One of the greatest cultural treasures in the world is located in the heart of department of Ardèche, in the center of France.
Known as Grotte Chauvet (Cave Chauvet), it is a cave network which has some of the earliest known Paleolithic human cave paintings. Dating back about 28,000 – 32,000 years old these are among the oldest in the world.
A cave complex near the village of Vallon-Pont-d’Arc, it was discovered on December 18, 1994 after a group of cavers entered the cave and noticed everything from handprints, engravings, and drawings of a variety of animals on the walls of the cave.
Located within a couple of hours of the cities of Lyon, Avignon, and Valence in the Rhône Alps region, the Chauvet-Pont-d’Arc Cave complex is truly one of the most spectacular archeological and anthropological sites in existence.
There are several panels with some of the earliest known figurative drawings, making it one of the most important prehistoric art sites in the world. These spectacular images were created by prehistoric humans, or Homo sapiens, as they roamed the European continent.
Its discovery on December 18, 1994, by three spelunkers, Jean-Marie Chauvet, Eliette Brunel-Deschamps, and Christian Hillaire made headlines around the world.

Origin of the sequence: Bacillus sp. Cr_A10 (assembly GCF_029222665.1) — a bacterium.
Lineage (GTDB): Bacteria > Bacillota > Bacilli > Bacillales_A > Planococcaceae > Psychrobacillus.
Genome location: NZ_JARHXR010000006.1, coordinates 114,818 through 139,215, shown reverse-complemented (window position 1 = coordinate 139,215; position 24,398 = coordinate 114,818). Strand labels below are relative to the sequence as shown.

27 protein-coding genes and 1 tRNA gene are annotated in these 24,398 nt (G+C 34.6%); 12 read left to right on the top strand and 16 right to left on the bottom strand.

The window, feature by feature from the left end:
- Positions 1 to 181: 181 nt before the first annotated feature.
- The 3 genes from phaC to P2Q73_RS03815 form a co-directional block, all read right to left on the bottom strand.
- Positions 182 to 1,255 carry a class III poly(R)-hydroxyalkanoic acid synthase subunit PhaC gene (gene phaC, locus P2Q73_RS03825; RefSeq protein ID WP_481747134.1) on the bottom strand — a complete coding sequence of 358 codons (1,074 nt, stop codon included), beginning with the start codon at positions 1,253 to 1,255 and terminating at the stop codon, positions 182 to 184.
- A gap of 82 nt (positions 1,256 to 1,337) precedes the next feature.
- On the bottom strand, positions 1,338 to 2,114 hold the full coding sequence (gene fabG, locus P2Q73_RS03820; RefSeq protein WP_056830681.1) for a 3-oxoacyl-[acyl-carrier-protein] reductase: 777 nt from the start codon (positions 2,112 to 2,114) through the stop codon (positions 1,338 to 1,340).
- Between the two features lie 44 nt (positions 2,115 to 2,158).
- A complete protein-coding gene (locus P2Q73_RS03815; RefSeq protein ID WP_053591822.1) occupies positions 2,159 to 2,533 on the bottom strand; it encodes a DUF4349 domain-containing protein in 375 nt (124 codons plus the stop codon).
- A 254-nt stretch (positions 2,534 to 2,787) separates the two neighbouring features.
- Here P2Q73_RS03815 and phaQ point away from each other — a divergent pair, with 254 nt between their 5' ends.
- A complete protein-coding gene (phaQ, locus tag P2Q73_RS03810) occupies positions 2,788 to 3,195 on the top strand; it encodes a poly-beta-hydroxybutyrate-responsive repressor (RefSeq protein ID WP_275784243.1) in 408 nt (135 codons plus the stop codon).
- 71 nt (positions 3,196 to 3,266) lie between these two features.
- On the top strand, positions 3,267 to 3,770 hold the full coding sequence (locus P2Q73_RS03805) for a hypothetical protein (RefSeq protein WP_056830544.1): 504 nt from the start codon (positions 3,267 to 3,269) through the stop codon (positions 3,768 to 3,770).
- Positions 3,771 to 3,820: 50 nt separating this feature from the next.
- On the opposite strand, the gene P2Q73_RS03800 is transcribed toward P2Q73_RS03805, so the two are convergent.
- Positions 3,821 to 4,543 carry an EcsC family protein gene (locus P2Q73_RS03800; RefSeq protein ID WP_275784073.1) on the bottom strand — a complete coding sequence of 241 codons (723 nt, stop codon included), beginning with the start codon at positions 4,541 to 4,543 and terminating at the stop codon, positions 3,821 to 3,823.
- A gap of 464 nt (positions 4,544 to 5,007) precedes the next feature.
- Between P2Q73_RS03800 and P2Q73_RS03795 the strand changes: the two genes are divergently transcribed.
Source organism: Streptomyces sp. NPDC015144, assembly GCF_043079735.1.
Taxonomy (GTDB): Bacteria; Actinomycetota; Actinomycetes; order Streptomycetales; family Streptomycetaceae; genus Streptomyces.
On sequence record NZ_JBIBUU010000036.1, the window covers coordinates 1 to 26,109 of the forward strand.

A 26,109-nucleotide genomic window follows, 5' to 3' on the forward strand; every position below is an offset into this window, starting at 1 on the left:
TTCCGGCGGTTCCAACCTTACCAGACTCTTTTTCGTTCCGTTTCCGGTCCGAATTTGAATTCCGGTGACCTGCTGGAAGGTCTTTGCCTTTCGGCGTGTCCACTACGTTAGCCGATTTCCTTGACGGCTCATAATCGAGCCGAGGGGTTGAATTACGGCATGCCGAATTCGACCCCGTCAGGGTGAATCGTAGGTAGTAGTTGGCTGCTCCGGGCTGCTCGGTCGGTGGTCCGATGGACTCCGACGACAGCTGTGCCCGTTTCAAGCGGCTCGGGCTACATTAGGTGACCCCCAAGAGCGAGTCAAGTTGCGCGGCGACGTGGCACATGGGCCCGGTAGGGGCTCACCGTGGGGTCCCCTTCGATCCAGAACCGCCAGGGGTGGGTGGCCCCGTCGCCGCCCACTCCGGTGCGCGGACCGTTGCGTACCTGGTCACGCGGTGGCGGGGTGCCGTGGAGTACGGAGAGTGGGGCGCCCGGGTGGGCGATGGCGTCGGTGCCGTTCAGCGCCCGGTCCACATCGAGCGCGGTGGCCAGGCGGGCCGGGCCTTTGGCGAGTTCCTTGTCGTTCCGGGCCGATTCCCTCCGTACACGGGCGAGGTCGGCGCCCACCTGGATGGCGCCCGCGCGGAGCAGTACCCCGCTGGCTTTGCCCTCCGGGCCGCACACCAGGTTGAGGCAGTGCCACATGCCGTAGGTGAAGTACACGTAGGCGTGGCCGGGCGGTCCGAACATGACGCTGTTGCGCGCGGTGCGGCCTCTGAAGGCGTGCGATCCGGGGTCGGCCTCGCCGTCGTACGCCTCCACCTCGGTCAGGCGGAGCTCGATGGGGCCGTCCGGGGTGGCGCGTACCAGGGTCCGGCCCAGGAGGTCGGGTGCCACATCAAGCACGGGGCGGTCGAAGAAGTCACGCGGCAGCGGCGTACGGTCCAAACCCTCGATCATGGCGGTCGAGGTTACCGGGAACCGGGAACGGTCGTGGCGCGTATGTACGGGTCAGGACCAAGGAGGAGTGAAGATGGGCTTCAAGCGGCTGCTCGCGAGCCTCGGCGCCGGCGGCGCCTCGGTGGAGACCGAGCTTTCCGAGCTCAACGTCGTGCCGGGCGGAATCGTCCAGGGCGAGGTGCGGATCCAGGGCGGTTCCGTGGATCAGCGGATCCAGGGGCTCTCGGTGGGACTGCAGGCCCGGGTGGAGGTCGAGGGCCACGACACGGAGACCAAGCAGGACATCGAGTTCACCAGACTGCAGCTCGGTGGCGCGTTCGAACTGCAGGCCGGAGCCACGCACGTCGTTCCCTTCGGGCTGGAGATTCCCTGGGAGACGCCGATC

Now, if you do look for it, you might notice that it is called “Grotte Chauvet 2”, and not just “Grotte Chauvet”. That is because the actual cave is too fragile to allow visitors.
Grotte Chauvet 2 is an exact replica of the original cave that has been built to educate visitors about life in the Paleolithic era. If you look on Google Maps or on your GPS, you will see both locations, with one of them marked as “not accessible”.
So is Grotte Chauvet 2 actually worth the visit, if it is not the original? Let’s find out more, shall we? Allons-y!
Why the original Grotte Chauvet is not open to tourists
In order to understand why the original Grotte Chauvet is not open to the public, we have to reference another famous set of prehistoric cave paintings in France, la Grotte de Lascaux.
The Lascaux cave was discovered in 1940 by four teenagers near the town of Montignac, in Dordogne, France. With paintings dating back to 17,000 years, it was visited by millions of visitors, before being closed to the public in 1963. But an irreversible cycle of decay had begun.